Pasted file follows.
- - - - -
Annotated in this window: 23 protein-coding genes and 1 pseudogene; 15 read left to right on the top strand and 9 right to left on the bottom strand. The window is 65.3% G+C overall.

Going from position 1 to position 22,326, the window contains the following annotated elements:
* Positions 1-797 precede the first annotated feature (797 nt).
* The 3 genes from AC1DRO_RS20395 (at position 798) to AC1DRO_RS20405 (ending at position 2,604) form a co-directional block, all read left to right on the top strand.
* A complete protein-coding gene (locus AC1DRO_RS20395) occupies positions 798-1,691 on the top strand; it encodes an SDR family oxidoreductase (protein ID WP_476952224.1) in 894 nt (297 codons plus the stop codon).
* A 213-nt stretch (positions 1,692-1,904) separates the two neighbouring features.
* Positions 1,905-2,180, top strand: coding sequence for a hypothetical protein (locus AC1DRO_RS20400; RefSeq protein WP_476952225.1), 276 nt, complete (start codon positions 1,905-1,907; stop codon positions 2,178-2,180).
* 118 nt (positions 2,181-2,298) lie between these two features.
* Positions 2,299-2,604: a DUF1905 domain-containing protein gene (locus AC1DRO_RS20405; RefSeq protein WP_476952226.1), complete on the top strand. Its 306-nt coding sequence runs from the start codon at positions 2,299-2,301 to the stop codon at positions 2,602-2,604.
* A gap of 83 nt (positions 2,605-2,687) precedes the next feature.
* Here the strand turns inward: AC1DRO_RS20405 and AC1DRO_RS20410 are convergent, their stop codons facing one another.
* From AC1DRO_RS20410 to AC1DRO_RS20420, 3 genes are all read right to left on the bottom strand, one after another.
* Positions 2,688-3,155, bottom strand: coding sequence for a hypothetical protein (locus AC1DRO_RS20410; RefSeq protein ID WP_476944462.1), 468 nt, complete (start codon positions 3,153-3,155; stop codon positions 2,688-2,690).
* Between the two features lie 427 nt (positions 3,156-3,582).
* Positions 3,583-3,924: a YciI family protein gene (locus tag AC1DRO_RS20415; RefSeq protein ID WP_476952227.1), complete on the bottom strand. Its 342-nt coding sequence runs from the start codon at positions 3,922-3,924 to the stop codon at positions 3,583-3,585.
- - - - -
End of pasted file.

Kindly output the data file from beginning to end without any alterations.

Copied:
Annotated in this window: 23 protein-coding genes and 1 pseudogene; 15 read left to right on the top strand and 9 right to left on the bottom strand. The window is 65.3% G+C overall.

Going from position 1 to position 22,326, the window contains the following annotated elements:
* Positions 1-797 precede the first annotated feature (797 nt).
* The 3 genes from AC1DRO_RS20395 (at position 798) to AC1DRO_RS20405 (ending at position 2,604) form a co-directional block, all read left to right on the top strand.
* A complete protein-coding gene (locus AC1DRO_RS20395) occupies positions 798-1,691 on the top strand; it encodes an SDR family oxidoreductase (protein ID WP_476952224.1) in 894 nt (297 codons plus the stop codon).
* A 213-nt stretch (positions 1,692-1,904) separates the two neighbouring features.
* Positions 1,905-2,180, top strand: coding sequence for a hypothetical protein (locus AC1DRO_RS20400; RefSeq protein WP_476952225.1), 276 nt, complete (start codon positions 1,905-1,907; stop codon positions 2,178-2,180).
* 118 nt (positions 2,181-2,298) lie between these two features.
* Positions 2,299-2,604: a DUF1905 domain-containing protein gene (locus AC1DRO_RS20405; RefSeq protein WP_476952226.1), complete on the top strand. Its 306-nt coding sequence runs from the start codon at positions 2,299-2,301 to the stop codon at positions 2,602-2,604.
* A gap of 83 nt (positions 2,605-2,687) precedes the next feature.
* Here the strand turns inward: AC1DRO_RS20405 and AC1DRO_RS20410 are convergent, their stop codons facing one another.
* From AC1DRO_RS20410 to AC1DRO_RS20420, 3 genes are all read right to left on the bottom strand, one after another.
* Positions 2,688-3,155, bottom strand: coding sequence for a hypothetical protein (locus AC1DRO_RS20410; RefSeq protein ID WP_476944462.1), 468 nt, complete (start codon positions 3,153-3,155; stop codon positions 2,688-2,690).
* Between the two features lie 427 nt (positions 3,156-3,582).
* Positions 3,583-3,924: a YciI family protein gene (locus tag AC1DRO_RS20415; RefSeq protein ID WP_476952227.1), complete on the bottom strand. Its 342-nt coding sequence runs from the start codon at positions 3,922-3,924 to the stop codon at positions 3,583-3,585.